If you have ever come out of a Christopher Nolan film scratching your head and wondering what the hell just happened…may I suggest you see it again. Nolan does not think in small linear ideas, and sometimes your head will spin a bit trying to get just what it is you saw. Interstellar will definitely have you thinking once you exit the theater. Having said that, Interstellar could have been great, but I’m afraid it bites off more than it can chew, and despite it's long running time, it’s seems like pieces of a greater vision are missing.

What is left though, is still a very good, and sometimes breathtaking movie, about the dying of our planet, and the hope that we can with the help of newly discovered wormhole, begin our life somewhere else. This is a big idea and task for a movie, and the gifted Nolan and his brother and co writer: Jonathan give it a good shot.

(Matthew McConaughey) who once again is excellent, plays: Cooper: an ex pilot/engineer for NASA, and widowed father of two, who is farming one of the few crops that will still grow: corn, in the near future, where blight is killing off our food supply, and brutal dust storms kick up and cover entire regions in soot. Cooper lives with his young teenage son: Tom (Timothée Chalamet), ten year old brilliant daughter: Murph ( Mackenzie Foy), and Tom’s father-in-law: Donald (John Lithgow) on their farm. They try to live as normal a life as they can despite the conditions, but Cooper worries for his kid’s future, that seems so bleak. These early scenes of the family and their struggles in the opening act, are probably the strongest in the film, as all of the actors are great,the story is intriguing, and the presentation is top notch. Once again Hans Zimmer’s score, which is a bit off the beaten track for him, is striking. Nolan sets this beginning up wonderfully. You feel the impending doom.

Strange things are happening with Murph. She is apparently being visited by ghosts of some sort, who seem to be leaving her cryptic messages in her room that have something to do with coordinates, gravity, and staying…? When Cooper finally realizes that his daughter may be actually right, he traces them, with Murph, to a secret base run by the thought to be mothballed NASA. There, a well known scientist: Professor Brand (Michael Caine) and his team, along with his brilliant matter of fact daughter: Amelia (Anne Hathaway), have been working on a project where astronauts have traveled to Saturn and zipped into a wormhole parked there; placed by unknown forces to another galaxy, in search of a new home. He asks Cooper to leave his family behind, and pilot the next mission, to save not just his kids, but mankind itself. Murph is not too happy about this. She is close to her dad, now that mom is gone. Without him, what would she do? He doesn’t want to go, but knows that he must.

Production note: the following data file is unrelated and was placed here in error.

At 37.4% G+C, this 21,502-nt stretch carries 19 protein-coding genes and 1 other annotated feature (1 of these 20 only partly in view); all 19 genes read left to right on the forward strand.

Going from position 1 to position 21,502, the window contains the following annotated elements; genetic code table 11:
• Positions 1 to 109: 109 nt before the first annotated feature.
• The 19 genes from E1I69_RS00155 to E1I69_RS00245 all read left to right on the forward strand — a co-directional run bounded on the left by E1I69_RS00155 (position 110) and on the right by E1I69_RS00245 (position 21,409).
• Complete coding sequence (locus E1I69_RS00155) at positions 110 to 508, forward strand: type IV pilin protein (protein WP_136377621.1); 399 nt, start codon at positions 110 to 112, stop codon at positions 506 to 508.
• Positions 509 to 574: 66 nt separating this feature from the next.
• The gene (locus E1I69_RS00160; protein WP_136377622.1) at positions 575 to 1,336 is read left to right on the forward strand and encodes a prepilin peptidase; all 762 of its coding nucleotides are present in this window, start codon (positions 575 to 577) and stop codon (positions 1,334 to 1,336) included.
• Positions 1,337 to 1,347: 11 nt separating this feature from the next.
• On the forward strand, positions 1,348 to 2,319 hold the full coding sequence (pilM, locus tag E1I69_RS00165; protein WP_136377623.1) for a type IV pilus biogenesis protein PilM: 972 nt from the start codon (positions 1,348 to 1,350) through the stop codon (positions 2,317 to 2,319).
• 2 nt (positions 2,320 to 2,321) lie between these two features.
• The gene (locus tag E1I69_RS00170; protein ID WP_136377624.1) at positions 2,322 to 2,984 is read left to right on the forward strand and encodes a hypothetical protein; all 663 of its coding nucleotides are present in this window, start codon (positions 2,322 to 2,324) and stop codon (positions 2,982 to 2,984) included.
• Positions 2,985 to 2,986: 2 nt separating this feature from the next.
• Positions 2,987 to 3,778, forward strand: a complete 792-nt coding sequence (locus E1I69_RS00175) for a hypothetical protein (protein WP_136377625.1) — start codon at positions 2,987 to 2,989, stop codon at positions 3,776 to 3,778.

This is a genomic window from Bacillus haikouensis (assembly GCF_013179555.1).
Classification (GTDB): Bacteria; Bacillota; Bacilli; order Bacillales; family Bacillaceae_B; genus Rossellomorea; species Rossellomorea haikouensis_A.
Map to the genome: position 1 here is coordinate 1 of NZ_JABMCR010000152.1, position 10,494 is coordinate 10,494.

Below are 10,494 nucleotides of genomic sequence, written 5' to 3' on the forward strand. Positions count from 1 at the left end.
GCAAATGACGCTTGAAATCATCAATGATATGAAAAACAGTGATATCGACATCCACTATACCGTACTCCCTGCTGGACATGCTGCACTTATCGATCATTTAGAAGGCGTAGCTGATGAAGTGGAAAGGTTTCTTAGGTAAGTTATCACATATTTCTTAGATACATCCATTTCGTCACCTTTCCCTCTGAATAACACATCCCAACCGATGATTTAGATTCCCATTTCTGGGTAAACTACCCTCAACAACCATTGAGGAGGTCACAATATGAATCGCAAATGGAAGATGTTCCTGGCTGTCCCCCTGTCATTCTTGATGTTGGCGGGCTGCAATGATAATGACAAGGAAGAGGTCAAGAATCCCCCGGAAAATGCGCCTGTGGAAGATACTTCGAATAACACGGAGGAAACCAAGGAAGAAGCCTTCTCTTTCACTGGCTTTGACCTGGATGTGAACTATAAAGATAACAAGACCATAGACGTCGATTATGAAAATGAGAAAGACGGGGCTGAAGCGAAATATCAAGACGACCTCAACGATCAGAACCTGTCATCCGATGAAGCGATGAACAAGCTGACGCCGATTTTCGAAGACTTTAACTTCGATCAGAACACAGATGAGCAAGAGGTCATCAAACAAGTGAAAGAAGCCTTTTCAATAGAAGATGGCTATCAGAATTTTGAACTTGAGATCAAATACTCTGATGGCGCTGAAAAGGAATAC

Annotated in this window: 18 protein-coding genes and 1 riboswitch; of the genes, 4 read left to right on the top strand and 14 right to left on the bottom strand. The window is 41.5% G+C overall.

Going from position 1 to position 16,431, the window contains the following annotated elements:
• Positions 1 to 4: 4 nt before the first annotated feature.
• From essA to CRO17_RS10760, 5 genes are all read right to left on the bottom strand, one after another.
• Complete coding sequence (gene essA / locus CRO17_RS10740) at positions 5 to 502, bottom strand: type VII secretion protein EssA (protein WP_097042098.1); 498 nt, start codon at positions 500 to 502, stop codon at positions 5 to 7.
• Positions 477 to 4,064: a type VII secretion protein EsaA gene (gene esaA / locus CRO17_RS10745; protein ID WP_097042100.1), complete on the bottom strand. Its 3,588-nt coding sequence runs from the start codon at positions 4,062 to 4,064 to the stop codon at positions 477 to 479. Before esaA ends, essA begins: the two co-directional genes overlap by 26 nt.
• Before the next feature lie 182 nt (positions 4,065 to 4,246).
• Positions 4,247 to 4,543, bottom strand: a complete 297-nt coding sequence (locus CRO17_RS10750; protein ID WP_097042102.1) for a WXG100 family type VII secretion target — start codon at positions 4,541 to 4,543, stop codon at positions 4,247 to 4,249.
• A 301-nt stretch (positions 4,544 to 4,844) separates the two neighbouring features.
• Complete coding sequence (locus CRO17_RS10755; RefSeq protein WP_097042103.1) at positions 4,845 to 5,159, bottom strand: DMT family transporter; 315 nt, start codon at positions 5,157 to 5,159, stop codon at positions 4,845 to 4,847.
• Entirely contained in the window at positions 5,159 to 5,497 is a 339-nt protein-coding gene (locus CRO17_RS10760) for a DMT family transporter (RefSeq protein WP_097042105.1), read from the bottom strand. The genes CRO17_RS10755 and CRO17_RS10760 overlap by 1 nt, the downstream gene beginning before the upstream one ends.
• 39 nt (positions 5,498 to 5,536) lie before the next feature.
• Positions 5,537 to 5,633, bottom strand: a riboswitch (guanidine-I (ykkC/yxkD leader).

And that really is what is great about Interstellar, and where it‘s heart is. it’s about a parent wanting to make sure the kids are going to be ok in an uncertain future, when they are not around anymore to protect them.Once our crew have set out for Saturn, accompanied by two cool monolith looking revised military robots who have some rather funny lines thanks to programming adjustments, Nolan makes no apologies who he is mirroring in his space and station docking moments. It’s ok, he's  honoring a perfect film, and some of these scenes will have your stomach rolling a bit, especially if you see it in IMAX, as you should; and if you can. There is a lot of dialogue about time and relativity, but the crux of it is: what seems like hours to them at certain points in their mission, is decades back home of aging loved ones, and loss of precious time to save them.

As our crew enters the wormhole,(a memorizing shot that eventually spills them into a new galaxy), back home the grown up Murph:(Jessica Chastain,now a scientist working with Brand), and Tom: (Casey Affleck), still working his dad’s farm, are both bitter and frustrated by the dust bowl they live in, and that dad is truly gone. Lung sickness hits Tom’s family from the dust, and Murp is convinced that she can solve Brand’s missing key to making their plans work. The middle part to the end of the film, has our four scientists dropping down on first, a water planet to search for past astronauts, whose beacons are still pinging, only to find…well…see the movie.

Suffice  to say, that the last quarter of the film was my least favorite, as it seemed to be trying to tie up all that has gone on. I think that’s a mistake. Part of what makes Interstellar’s buildup so great, is the mystery of the universe, and some things are too big for us to understand just yet. That was the message in:(Contact), and when interstellar works well, it gets that. There are some very poignant moments later in the film. One near the end, is particularly heartbreaking, as it shows what the mission’s crew truly sacrificed. Nolan strives for greatness here, and some of the time, he hits it dead on. There is a lot to admire and digest, and this film definitely deserves another viewing to put some of Nolan’s ideas together better for a more clearer picture. The man thinks big about the universe, but the movie starts and ends with the heart. You should see this movie.

watch the trailer: